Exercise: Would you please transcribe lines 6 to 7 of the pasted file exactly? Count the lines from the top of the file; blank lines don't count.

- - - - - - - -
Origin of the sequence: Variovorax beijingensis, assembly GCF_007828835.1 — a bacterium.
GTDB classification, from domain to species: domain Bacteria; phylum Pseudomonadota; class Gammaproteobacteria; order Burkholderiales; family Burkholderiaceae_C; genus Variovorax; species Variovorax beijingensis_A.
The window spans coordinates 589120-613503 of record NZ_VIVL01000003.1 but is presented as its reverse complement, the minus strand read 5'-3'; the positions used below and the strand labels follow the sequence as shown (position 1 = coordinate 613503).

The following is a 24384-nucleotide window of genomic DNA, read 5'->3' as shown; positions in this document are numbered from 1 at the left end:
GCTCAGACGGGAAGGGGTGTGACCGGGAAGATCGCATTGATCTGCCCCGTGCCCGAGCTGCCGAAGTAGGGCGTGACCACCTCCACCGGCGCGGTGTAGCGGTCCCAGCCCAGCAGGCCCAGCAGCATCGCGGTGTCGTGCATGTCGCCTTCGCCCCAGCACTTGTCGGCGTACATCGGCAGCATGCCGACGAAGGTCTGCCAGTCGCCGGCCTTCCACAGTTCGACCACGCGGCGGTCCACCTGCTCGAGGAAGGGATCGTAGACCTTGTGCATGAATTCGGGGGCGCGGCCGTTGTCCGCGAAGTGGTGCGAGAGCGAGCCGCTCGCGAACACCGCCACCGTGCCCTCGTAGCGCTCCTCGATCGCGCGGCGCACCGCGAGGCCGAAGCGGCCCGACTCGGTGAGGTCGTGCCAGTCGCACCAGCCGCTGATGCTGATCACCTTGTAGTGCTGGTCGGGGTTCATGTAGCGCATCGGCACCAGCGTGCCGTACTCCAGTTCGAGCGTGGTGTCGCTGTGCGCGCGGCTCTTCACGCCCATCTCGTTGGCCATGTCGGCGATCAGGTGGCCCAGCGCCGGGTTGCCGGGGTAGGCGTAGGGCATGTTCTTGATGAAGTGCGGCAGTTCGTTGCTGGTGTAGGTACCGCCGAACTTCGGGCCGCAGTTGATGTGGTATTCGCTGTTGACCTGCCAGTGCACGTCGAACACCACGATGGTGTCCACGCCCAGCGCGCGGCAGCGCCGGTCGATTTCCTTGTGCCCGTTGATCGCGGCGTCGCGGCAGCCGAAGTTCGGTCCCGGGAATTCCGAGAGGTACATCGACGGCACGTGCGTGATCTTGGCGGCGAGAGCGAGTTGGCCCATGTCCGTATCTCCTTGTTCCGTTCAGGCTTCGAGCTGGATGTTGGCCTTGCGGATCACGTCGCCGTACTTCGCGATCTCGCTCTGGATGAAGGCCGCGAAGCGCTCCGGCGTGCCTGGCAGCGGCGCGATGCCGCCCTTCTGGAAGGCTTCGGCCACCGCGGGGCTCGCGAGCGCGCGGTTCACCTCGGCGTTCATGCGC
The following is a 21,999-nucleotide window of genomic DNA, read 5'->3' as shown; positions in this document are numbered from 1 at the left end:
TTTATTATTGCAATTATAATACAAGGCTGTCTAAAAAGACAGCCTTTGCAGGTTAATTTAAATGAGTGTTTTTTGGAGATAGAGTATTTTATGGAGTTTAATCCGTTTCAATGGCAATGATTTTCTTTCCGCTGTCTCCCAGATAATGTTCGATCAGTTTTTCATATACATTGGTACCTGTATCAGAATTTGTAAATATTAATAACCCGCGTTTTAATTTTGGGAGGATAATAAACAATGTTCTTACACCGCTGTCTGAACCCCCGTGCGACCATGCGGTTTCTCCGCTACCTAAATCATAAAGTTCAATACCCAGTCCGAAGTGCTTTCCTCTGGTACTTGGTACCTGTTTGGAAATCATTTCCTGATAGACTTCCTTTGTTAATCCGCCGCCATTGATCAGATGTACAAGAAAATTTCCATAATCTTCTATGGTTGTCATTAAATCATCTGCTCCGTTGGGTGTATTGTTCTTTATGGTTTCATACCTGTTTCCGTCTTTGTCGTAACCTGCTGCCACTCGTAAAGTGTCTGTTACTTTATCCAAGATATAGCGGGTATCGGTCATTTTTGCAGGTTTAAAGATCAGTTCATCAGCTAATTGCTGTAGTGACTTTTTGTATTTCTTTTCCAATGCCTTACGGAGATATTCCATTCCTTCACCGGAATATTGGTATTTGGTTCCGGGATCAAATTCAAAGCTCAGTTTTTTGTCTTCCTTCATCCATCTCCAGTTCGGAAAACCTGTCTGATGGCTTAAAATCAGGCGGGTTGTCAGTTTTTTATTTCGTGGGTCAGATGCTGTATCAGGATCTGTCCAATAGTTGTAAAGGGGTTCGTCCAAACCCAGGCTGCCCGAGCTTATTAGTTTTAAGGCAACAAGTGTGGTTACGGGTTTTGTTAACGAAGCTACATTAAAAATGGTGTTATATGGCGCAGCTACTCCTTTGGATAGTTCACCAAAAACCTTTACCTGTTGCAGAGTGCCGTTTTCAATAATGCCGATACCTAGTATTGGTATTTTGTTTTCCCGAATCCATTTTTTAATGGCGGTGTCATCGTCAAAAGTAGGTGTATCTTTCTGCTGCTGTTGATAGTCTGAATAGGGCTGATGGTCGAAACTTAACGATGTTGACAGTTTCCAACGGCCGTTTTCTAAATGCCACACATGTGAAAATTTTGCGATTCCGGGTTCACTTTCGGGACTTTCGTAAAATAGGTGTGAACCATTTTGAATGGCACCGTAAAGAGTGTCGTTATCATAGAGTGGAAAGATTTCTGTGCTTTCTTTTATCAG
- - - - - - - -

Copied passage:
The following is a 21,999-nucleotide window of genomic DNA, read 5'->3' as shown; positions in this document are numbered from 1 at the left end:
TTTATTATTGCAATTATAATACAAGGCTGTCTAAAAAGACAGCCTTTGCAGGTTAATTTAAATGAGTGTTTTTTGGAGATAGAGTATTTTATGGAGTTTAATCCGTTTCAATGGCAATGATTTTCTTTCCGCTGTCTCCCAGATAATGTTCGATCAGTTTTTCATATACATTGGTACCTGTATCAGAATTTGTAAATATTAATAACCCGCGTTTTAATTTTGGGAGGATAATAAACAATGTTCTTACACCGCTGTCTGAACCCCCGTGCGACCATGCGGTTTCTCCGCTACCTAAATCATAAAGTTCAATACCCAGTCCGAAGTGCTTTCCTCTGGTACTTGGTACCTGTTTGGAAATCATTTCCTGATAGACTTCCTTTGTTAATCCGCCGCCATTGATCAGATGTACAAGAAAATTTCCATAATCTTCTATGGTTGTCATTAAATCATCTGCTCCGTTGGGTGTATTGTTCTTTATGGTTTCATACCTGTTTCCGTCTTTGTCGTAACCTGCTGCCACTCGTAAAGTGTCTGTTACTTTATCCAAGATATAGCGGGTATCGGTCATTTTTGCAGGTTTAAAGATCAGTTCATCAGCTAATTGCTGTAGTGACTTTTTGTATTTCTTTTCCAATGCCTTACGGAGATATTCCATTCCTTCACCGGAATATTGGTATTTGGTTCCGGGATCAAATTCAAAGCTCAGTTTTTTGTCTTCCTTCATCCATCTCCAGTTCGGAAAACCTGTCTGATGGCTTAAAATCAGGCGGGTTGTCAGTTTTTTATTTCGTGGGTCAGATGCTGTATCAGGATCTGTCCAATAGTTGTAAAGGGGTTCGTCCAAACCCAGGCTGCCCGAGCTTATTAGTTTTAAGGCAACAAGTGTGGTTACGGGTTTTGTTAACGAAGCTACATTAAAAATGGTGTTATATGGCGCAGCTACTCCTTTGGATAGTTCACCAAAAACCTTTACCTGTTGCAGAGTGCCGTTTTCAATAATGCCGATACCTAGTATTGGTATTTTGTTTTCCCGAATCCATTTTTTAATGGCGGTGTCATCGTCAAAAGTAGGTGTATCTTTCTGCTGCTGTTGATAGTCTGAATAGGGCTGATGGTCGAAACTTAACGATGTTGACAGTTTCCAACGGCCGTTTTCTAAATGCCACACATGTGAAAATTTTGCGATTCCGGGTTCACTTTCGGGACTTTCGTAAAATAGGTGTGAACCATTTTGAATGGCACCGTAAAGAGTGTCGTTATCATAGAGTGGAAAGATTTCTGTGCTTTCTTTTATCAG